This season we’ve chosen to ask our students to bring clothes and help us collect something to give away to poor families in our community. Through our church we have obtained a list of people who are in need in the community, and we will be using the things we collect to help make the season a little brighter for a few families here. Praise God that we have enough to give away, and praise him that our students are generous — they have brought a lot!
At a time when there is so much tragedy in the world, I have been gripped by the importance of giving. I think the most important thing to acknowledge is not how much we can do for others by our giving, but how much God can change our spirit through the decision to behave generously. If we allow him to take control over our possessions (I know, he already has control, but follow me here), then those possessions no longer have control over us, and we are freer to serve him with the things he has entrusted to us.
And I think there is another principle at work here as well. If we are able to loosen our grip on our wealth and possessions, it allows us to see more clearly just how much it must have cost our Lord Jesus 2,000 years ago, when he gave up everything to enter into human history and redeem mankind through his life, death, and resurrection. From his great high place he descended to be born among animals, work as a common carpenter, die a criminal’s death, and be buried in a borrowed tomb. He is truly the greatest giver of all, and in giving we get to identify with him just a little bit, this Christmas. It kind of makes you want to give stuff away all the time, I think.
This year I’m looking for ways to give to help those in Syria who have suffered so much.
I don’t yet know to which charity I will end up donating, but here is some information I’ve found so far:
- The British Red Cross. They are already supporting 1,000 families forced to flee their homes. This includes providing essential food, shelter, water and medical care.Teams are providing medical care and ambulances to transport emergency cases to specialised facilities.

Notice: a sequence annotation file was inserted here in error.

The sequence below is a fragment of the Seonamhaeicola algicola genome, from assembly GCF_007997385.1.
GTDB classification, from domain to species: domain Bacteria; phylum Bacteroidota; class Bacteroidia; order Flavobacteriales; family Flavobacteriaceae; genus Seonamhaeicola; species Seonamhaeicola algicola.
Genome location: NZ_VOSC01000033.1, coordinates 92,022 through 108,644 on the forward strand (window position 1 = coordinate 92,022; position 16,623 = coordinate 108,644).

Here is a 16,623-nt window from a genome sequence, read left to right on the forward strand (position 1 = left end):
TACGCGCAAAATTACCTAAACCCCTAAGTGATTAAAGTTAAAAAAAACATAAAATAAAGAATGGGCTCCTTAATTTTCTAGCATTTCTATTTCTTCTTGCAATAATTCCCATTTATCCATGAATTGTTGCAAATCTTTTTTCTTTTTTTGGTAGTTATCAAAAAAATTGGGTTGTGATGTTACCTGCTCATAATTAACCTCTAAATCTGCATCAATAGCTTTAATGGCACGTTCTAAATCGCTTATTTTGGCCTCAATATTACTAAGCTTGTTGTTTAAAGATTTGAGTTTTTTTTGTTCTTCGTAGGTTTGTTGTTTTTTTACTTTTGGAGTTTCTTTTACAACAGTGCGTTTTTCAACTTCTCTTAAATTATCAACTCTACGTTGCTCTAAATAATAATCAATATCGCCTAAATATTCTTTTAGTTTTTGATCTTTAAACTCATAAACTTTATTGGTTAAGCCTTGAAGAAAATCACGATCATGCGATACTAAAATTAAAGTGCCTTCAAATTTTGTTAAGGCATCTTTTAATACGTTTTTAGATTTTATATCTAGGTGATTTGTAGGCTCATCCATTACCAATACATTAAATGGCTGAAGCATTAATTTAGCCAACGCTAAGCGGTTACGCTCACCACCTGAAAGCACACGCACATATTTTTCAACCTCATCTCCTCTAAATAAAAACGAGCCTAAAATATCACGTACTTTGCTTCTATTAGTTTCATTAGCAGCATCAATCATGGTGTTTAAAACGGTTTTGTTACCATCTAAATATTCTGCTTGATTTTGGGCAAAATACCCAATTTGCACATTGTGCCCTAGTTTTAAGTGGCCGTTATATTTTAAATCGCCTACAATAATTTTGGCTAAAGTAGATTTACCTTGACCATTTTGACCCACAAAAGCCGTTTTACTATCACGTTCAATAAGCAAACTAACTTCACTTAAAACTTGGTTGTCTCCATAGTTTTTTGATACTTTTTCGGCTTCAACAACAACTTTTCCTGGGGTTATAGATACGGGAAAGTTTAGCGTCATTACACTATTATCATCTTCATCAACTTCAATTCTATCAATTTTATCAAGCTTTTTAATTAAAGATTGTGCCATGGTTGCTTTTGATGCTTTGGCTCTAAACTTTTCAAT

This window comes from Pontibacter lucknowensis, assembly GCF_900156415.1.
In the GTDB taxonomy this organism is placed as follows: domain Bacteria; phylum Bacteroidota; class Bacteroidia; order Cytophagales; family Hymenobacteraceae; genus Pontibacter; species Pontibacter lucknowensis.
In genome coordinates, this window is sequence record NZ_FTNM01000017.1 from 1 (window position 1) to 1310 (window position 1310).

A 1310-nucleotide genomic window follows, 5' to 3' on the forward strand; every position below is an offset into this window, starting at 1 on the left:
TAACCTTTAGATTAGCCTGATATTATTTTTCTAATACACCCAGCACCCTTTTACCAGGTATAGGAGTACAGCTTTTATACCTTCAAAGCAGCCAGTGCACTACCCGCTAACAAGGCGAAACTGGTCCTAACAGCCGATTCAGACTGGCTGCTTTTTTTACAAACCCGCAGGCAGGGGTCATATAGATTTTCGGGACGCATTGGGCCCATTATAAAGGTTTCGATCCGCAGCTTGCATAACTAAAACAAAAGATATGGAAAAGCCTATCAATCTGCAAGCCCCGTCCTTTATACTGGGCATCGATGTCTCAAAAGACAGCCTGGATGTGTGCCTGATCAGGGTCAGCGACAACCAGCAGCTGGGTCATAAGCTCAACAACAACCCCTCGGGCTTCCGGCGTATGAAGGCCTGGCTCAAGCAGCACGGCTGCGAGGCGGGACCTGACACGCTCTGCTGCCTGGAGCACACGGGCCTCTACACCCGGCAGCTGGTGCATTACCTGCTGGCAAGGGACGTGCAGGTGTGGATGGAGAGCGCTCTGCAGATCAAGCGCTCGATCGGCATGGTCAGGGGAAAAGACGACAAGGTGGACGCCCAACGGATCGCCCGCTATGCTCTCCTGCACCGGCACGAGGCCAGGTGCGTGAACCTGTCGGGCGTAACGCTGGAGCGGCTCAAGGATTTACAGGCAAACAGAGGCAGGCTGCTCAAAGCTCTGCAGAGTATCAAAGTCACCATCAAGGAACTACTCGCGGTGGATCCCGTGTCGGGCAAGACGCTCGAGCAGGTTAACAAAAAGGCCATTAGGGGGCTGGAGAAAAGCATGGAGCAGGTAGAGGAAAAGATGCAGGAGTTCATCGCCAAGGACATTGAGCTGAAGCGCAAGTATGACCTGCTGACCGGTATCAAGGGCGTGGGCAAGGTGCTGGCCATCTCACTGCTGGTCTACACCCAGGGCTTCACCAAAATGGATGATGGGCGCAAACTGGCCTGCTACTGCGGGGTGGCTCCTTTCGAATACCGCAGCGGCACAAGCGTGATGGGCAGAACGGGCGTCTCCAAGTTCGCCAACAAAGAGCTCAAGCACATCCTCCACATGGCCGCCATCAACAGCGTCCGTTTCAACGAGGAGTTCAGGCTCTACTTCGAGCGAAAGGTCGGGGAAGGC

- The Syria Civil Defence, also known as the White Helmets due to their distinctive hard hats, is a volunteer civil defence non-governmental organisation which works to rescue people from the rubble of destroyed buildings. Donations to their “hero fund” are used to pay for medical care for injured White Helmets, to help them get back on their feet, as well as supporting families of volunteers killed in action. https://www.whitehelmets.org
- Doctors without borders. Very few doctors remain in Aleppo and, despite enjoying a protected status under international law, many hospitals and other medical facilities have been destroyed. MSF supports eight hospitals in the city of Aleppo. It runs six medical facilities across northern Syria and supports more than 150 health centres and hospitals across the country, many of them in besieged areas. MSF is no longer able to get into the city but continues to try to help the facilities it supports. http://www.msf.org/donate
- I would also recommend using a website like charity navigator, a site that you can use to find charities that are helping with different causes. Just go to http://www.charitynavigator.org and search for Syria.
Have you found any ways to give and help the cause of civilians in Syria? Share your thoughts in the comments below or on Facebook.